Both in Atlantic Canada New Brunswick and Nova Scotia reported four new cases of COVID-19 while Newfoundland and Labrador reported a new case. There were no new cases in Prince Edward Island.
No new cases of COVID-19 have been reported across the north Yukon or Nunavut on Thursday. Dr. Kami Kandola, Chief Public Health Officer of the Northwest Territories, Five travel-related cases were reported in Yellowknife in a press release late Thursday.
PUBLIC HEALTH ADVICE: Five COVID-19 cases identified in Yellowknife. Isolate everything accordingly. All are identified as part of a test call based on a sewage signal. Details under the link. #yzf #nwtpoli https://t.co/qIauzJZlsB
– @ NWT_CPHO
What’s happening around the world?
From The Associated Press and Reuters, last updated at 7:30 p.m. ET
As of early Friday morning, more than 69.7 million cases of COVID-19 had been reported worldwide, of which more than 44.9 million are considered restored or fixed. This comes from a tracking tool maintained by Johns Hopkins University. The global death toll was more than 1.5 million.
By doing AmericaA U.S. government advisory panel has endorsed the widespread use of the Pfizer BioNTech coronavirus vaccine. That puts the country one step away from launching a widespread vaccination campaign against the outbreak that killed nearly 300,000 Americans.
The recordings could begin within a few days, depending on how quickly the Food and Drug Administration is expected to see signs on the recommendation of the Expert Committee. In the first place came the health workers and the residents of nursing homes. Broad access to the public is not expected until spring.
A staff member reacts near a table of thank you gifts during a Christmas party at the Goodwin House Retirement Center in Arlington, Virginia during Thursday’s coronavirus pandemic. (Andrew Caballero-Reynolds / AFP / Getty Images)
The U.S. has seen more than 15.6 million cases of the disease caused by the novel coronavirus and more than 292,000 deaths, according to Johns Hopkins.
In addition to fluctuating human costs, the pandemic has targeted the U.S. economy and pushed millions of people out of work as state and local authorities imposed extensive restrictions on social and economic activities in an effort to contain the virus. However, many Americans have defied public health guidelines to wear face covering in public and avoid large crowds.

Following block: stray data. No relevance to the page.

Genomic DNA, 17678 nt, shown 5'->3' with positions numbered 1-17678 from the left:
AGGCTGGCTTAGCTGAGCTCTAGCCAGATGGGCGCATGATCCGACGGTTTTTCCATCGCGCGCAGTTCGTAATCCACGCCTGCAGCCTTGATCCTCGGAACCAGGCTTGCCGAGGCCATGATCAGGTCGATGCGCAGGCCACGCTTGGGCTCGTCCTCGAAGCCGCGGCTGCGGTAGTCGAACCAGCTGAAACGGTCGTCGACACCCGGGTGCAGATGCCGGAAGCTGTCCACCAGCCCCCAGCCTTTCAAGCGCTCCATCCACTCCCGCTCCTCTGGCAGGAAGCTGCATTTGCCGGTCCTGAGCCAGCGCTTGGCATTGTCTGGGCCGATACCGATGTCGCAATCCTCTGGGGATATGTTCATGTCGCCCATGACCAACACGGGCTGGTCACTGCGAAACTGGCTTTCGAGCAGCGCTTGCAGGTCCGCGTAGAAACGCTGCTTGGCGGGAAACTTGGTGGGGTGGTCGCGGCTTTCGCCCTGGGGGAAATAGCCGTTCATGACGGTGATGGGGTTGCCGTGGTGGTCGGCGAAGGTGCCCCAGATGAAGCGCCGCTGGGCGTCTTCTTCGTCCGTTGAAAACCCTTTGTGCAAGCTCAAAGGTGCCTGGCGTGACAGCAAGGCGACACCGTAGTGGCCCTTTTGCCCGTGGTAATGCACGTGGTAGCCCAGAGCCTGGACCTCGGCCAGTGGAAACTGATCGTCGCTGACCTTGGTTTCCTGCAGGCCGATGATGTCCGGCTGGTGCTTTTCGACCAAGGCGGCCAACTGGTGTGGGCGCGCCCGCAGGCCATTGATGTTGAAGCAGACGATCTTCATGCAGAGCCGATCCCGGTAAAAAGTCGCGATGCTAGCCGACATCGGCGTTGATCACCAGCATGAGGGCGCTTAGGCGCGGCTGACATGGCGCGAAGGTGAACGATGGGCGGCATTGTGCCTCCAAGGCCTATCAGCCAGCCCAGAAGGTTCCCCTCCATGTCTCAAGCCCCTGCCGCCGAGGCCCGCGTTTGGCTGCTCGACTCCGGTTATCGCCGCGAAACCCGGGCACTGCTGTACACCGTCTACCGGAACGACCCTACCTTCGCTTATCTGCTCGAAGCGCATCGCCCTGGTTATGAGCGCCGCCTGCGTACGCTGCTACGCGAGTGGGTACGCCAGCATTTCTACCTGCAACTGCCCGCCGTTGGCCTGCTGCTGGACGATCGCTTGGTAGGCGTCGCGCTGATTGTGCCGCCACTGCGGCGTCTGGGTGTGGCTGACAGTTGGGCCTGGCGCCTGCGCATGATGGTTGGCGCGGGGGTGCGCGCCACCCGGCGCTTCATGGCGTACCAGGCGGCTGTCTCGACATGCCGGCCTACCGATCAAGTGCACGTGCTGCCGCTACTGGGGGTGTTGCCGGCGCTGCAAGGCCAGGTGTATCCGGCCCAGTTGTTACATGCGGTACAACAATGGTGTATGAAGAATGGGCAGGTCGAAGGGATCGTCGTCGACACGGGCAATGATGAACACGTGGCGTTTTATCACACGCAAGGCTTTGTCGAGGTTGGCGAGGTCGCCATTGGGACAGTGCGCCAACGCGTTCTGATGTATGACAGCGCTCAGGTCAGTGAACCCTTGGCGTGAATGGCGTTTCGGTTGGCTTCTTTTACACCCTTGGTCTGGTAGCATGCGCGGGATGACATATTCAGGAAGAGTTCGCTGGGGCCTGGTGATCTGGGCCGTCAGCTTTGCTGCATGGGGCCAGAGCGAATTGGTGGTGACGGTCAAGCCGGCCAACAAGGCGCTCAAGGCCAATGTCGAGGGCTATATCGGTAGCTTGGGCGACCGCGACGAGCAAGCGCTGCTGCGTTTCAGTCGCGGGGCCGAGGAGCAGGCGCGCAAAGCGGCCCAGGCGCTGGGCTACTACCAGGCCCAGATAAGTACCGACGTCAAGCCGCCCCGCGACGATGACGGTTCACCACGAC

On Thursday, Virginia doctor Ralph Northam imposed a curfew from midnight to 5 a.m., which will come into effect on Monday and last at least until January 31.
Ohio Governor Mike DeWine said he was extending his state’s curfew from 10:00 p.m. to 5:00 a.m. through Jan. 2, and Pennsylvania Governor Tom Wolf, who tested positive for COVID-19 this week, announced new damage control measures Saturday .
in the Europe, Denmark will extend the lockdown measures announced earlier this week to other cities.
Worker Jan Loested is cleaning up a shed on Thursday where mink was on the Semper Avanti mink farm in Moldrup, Denmark. The Danish government ordered a mink cull after hundreds of farms suffered coronavirus outbreaks. (Andrew Kelly / Reuters)
Meanwhile, calls for stricter lockdown measures in Germany increased on Friday as officials see a daily increase in both coronavirus cases and deaths.
The Robert Koch Institute said the country’s 16 states had reported 29,875 new cases of COVID-19, breaking the previous daily record of 23,679 cases reported the previous day. The number of deaths from the virus rose 598 to a total of 20,970. The previous daily death record was 590 on Wednesday.
in the AfricaNigeria could be on the verge of a second wave of COVID-19 infections, the health minister warned when another official said the country expects to roll out a vaccine by April next year.
By doing Middle East, Bahrain will provide the vaccine free of charge to all citizens and residents, the state news agency BNA reported.
By doing Asia Pacific Region, South Korean health officials reported an additional 689 new coronavirus cases on Friday.
Kim Young Sun, CFO of Korea Superfreeze, sprinkled water at a Korea Superfreeze company’s ultra-cold store in Pyeongtaek, South Korea, to prepare for vaccines on Thursday. (Heo Ran / Reuters)
The country is expanding the use of rapid tests and deploying hundreds of police officers and soldiers to assist in contact tracing as it tackles the worst surge in coronavirus cases since the beginning of the pandemic
Health ministry senior official Yoon Taeho said Friday that rapid antigen tests in emergency rooms, intensive care units and remote hospitals will be covered by state health insurance starting Monday.
In Japan, Economy Minister Yasutoshi Nishimura said he wanted the government to avoid imposing another state of emergency over the coronavirus.